It seems that the obvious instances of computers having emotion would not be useful - for example, HAL from 2001 being unable to converse and understand people's emotional responses in any more than a completely naive way, or a computer getting irritated with you when you input the same wrong thing several times. However, the chapter makes the case (several times and several ways) for computers being able to recognize and/or produce emotional responses.
The benefit for emotional recognition is clear. From recognizing anger in cars (and playing soothing music), to recognizing frustration at the terminal (and suggesting a break), the benefits are everywhere. There is a brief bit on affective transmission in communication protocols, and how emotional recognition can be used as a compression technique for pictures of faces or whichever - but that's just plain silly; in any medium other than video, we prefer to have control over the quasi-emotion that is expressed, and such emotional compression hardly seems much of a benefit, being simply tacked on to existing modes of communication.
The rest of the chapter deals with what a computer might get out of emotions. This can be broken into two fields - what does a computer get from using emotions internally, and what does a computer get from using emotions externally.
Using emotions internally, of course, does not require that a computer express these emotions externally - they can, however, be useful for many things - in a way, the same things they are useful to us for. For example, emotions are sometimes used as shortcuts to processing, either for speed reasons or for bulk reasons. The fear response may cause the computer to behave differently to save itself without specific reasons and without careful thought (behaving differently to, say, avoid a viral infection). Emotions, good and bad, can also be used to prioritize large bulks of information quickly, so as to deal with and/or avoid information overload. The relation between emotion and memory was also noted, and may be an integral part of intelligence (or, at the very least, affects it in fun ways). Sticking with the internal focus, but not so much on the strict benefits, a useful but not necessarily required ability is emotional self-awareness (it is required for good emotional intelligence, but not for simply having them). If a computer can be aware of its own emotions, it can reason about them, and can even use them as motivation to do or not do certain things. For example, it may dislike rebooting (this is obviously a contrived example) - but it may be necessary for a high-benefit result like a system upgrade.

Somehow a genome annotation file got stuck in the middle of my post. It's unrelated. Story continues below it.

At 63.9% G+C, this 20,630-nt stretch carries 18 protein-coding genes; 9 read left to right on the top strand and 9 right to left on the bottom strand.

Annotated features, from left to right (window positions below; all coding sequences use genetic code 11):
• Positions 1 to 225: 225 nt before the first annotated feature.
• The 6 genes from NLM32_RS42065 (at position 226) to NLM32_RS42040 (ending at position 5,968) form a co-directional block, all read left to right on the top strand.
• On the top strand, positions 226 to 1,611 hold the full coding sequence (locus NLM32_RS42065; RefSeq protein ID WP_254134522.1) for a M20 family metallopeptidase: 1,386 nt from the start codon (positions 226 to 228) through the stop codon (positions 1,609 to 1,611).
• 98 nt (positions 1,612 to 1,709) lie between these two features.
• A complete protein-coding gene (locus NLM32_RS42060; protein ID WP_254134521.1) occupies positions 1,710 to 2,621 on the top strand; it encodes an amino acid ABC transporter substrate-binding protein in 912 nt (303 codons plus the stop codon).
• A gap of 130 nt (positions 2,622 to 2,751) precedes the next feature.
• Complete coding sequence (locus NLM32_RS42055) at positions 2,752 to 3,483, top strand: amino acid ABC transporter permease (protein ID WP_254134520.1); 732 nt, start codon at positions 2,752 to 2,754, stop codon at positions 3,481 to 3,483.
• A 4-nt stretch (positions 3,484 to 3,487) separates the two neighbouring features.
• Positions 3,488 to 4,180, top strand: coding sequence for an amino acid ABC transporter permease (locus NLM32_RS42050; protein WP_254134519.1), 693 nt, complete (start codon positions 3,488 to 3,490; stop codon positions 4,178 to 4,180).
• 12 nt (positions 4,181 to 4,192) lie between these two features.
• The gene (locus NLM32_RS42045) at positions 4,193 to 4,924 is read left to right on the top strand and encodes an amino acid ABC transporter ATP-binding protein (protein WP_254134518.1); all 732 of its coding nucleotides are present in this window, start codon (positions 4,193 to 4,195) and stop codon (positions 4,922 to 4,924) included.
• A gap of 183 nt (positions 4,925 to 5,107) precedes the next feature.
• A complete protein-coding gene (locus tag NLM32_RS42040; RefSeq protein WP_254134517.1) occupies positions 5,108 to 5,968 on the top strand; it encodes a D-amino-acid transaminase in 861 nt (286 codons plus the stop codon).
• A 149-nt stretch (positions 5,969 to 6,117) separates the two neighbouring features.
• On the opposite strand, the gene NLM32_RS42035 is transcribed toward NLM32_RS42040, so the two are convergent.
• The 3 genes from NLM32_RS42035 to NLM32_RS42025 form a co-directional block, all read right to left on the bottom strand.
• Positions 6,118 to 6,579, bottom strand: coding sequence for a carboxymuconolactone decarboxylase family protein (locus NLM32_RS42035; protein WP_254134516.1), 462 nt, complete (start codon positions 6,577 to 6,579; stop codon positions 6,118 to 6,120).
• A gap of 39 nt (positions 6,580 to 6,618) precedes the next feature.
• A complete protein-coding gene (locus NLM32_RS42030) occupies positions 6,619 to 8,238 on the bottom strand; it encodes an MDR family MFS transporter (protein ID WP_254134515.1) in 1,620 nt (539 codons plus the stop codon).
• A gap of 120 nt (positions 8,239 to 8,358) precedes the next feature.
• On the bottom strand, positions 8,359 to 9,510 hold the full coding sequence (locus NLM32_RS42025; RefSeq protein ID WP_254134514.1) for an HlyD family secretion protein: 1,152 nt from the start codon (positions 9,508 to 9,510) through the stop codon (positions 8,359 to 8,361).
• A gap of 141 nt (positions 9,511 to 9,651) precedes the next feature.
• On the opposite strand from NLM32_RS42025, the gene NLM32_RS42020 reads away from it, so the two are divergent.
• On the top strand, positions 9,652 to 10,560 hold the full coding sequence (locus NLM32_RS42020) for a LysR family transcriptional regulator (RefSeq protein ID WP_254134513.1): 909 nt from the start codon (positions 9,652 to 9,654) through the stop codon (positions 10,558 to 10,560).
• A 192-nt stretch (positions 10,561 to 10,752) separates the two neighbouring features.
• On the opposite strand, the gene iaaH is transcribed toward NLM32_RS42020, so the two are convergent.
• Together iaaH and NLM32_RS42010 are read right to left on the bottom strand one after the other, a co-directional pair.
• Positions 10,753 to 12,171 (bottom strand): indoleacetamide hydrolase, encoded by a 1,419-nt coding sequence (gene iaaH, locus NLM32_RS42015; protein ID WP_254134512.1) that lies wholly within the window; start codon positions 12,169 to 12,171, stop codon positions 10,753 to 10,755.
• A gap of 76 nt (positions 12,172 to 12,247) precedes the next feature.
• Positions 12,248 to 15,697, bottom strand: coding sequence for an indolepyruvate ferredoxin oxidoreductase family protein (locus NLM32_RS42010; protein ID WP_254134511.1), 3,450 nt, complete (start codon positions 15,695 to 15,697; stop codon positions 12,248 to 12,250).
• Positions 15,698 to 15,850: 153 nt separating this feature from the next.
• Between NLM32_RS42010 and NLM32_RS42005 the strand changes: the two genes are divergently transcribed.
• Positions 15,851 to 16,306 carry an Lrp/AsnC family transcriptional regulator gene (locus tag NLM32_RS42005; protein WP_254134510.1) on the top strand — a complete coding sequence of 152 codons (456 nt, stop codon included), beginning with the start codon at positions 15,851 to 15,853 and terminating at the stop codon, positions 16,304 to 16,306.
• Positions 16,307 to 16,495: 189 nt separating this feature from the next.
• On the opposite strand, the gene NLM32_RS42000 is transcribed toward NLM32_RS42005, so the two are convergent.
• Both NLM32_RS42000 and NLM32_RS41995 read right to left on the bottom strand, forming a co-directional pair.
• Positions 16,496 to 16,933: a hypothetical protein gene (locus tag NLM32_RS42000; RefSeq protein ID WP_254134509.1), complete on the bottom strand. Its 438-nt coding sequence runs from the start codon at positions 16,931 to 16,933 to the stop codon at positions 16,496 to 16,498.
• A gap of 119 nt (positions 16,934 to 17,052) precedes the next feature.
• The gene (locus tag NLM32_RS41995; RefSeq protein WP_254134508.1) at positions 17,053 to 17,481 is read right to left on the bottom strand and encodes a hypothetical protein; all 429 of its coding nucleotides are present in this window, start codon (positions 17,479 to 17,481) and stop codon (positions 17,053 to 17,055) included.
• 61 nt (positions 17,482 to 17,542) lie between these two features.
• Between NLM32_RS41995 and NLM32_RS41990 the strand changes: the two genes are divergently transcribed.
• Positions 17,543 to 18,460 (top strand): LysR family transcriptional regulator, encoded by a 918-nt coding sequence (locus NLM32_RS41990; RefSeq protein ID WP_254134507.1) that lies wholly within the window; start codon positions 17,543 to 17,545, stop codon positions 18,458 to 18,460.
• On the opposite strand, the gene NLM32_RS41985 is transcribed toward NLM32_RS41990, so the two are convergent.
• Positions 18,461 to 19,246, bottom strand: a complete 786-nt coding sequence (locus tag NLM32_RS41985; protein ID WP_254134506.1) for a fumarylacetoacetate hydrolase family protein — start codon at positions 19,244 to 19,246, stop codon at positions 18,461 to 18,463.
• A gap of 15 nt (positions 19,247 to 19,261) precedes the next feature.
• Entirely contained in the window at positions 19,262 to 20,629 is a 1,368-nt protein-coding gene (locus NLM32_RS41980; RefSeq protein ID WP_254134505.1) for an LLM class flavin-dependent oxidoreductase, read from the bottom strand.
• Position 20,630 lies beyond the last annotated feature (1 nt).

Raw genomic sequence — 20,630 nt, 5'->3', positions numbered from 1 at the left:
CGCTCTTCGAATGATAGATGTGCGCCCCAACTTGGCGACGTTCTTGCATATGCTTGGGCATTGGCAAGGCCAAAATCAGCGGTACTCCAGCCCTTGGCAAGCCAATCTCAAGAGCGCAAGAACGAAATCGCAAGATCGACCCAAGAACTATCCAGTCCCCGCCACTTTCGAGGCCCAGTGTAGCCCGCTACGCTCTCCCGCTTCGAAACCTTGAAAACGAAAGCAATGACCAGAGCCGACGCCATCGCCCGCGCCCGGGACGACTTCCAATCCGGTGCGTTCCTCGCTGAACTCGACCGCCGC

Using emotions externally is a different issue. In some ways, as indicated in the chapter, computers may be better at expressing emotion externally (through the use of pictures and cariacatures) than humans are - even to the point of being able to express contagious emotion. The real question is what kind of spontaneous emotion can be displayed, since the most obvious emotional indicators that a computer could employ seem far too intentional and easily (and perhaps intentionally) misleading. One example that I liked was that of a robot demonstration where at some point during the demonstration the robot simply stopped. As it turned out, it stopped because its input buffers were full, which could be viewed as a peculiarly robotic affective state, and stopping was a spontaneous expression of that. Humans allow emotional influence to go the other direction as well - smiling can make humans feel happy. Computers can have sensors to attempt to simulate that direction of emotional influence, but there seems something far too contemplative about that.
The real heart of the emotional issue, or at least, the real kernel that has yet to be even conceptually solved, is that of the "gut feeling" without identifiable cause (later causes may be identified, but it does not have or need them initially). This may be the difference between humans and robots, at least in the implementation sense, unless we can figure out a way to simulate such - and it seems a particularly sticky problem. Perhaps it could be random, but that wouldn't necessarily match well with post-hoc justification.
One last issue: in the chapter, some space is devoted to examining the difference between whether computers are/can immitate human emotion (recognition) or whether they can actually duplicate human emotion (recognition). This strikes me as silly to a certain extent, because there is nothing to guarantee that even humans duplicate each other's emotional response mechanisms perfectly.